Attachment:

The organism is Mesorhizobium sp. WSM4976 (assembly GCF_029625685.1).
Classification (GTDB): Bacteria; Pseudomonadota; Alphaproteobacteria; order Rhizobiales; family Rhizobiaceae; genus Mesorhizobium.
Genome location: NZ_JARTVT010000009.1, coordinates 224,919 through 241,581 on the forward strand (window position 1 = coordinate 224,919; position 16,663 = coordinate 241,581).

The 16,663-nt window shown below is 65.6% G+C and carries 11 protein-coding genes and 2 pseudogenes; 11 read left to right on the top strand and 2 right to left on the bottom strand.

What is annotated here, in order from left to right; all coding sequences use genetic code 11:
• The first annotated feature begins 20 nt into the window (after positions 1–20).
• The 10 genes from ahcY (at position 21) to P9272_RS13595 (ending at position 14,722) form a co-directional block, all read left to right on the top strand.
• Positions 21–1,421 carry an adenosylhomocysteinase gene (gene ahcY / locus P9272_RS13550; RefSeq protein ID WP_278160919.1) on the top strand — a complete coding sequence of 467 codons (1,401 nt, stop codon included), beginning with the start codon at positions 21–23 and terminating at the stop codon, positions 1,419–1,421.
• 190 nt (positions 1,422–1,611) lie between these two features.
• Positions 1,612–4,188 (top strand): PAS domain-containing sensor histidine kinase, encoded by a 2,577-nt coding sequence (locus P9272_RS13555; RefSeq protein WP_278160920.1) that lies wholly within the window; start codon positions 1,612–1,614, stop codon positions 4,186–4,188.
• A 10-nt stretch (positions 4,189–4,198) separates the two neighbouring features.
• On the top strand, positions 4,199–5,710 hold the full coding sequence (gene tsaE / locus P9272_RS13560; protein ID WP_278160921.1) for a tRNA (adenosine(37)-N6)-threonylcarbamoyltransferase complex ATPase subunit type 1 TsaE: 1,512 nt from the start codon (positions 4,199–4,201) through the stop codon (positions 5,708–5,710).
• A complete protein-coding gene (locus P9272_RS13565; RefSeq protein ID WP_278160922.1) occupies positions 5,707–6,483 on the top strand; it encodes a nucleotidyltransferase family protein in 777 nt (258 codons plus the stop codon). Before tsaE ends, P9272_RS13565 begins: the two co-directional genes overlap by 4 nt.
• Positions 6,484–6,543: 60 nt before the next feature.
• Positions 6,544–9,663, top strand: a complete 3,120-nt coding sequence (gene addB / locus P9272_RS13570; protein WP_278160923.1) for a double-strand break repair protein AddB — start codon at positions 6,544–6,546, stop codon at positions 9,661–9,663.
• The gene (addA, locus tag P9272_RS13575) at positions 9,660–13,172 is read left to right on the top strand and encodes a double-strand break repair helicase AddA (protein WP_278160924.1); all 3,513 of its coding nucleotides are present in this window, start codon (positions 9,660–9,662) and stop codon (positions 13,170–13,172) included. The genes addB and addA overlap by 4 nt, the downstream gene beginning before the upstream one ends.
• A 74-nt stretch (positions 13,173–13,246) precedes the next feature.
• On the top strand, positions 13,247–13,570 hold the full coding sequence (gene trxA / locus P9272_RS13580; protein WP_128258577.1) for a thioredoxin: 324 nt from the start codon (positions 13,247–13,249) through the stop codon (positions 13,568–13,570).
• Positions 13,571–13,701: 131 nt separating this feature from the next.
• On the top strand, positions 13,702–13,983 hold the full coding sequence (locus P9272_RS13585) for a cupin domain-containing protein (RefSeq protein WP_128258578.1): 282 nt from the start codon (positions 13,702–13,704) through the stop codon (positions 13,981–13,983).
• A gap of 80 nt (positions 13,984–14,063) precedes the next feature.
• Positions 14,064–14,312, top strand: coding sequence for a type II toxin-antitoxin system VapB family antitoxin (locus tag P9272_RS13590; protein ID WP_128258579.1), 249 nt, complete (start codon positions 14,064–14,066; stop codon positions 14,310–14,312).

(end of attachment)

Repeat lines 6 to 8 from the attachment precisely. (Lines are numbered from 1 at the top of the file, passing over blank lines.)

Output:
• The first annotated feature begins 20 nt into the window (after positions 1–20).
• The 10 genes from ahcY (at position 21) to P9272_RS13595 (ending at position 14,722) form a co-directional block, all read left to right on the top strand.
• Positions 21–1,421 carry an adenosylhomocysteinase gene (gene ahcY / locus P9272_RS13550; RefSeq protein ID WP_278160919.1) on the top strand — a complete coding sequence of 467 codons (1,401 nt, stop codon included), beginning with the start codon at positions 21–23 and terminating at the stop codon, positions 1,419–1,421.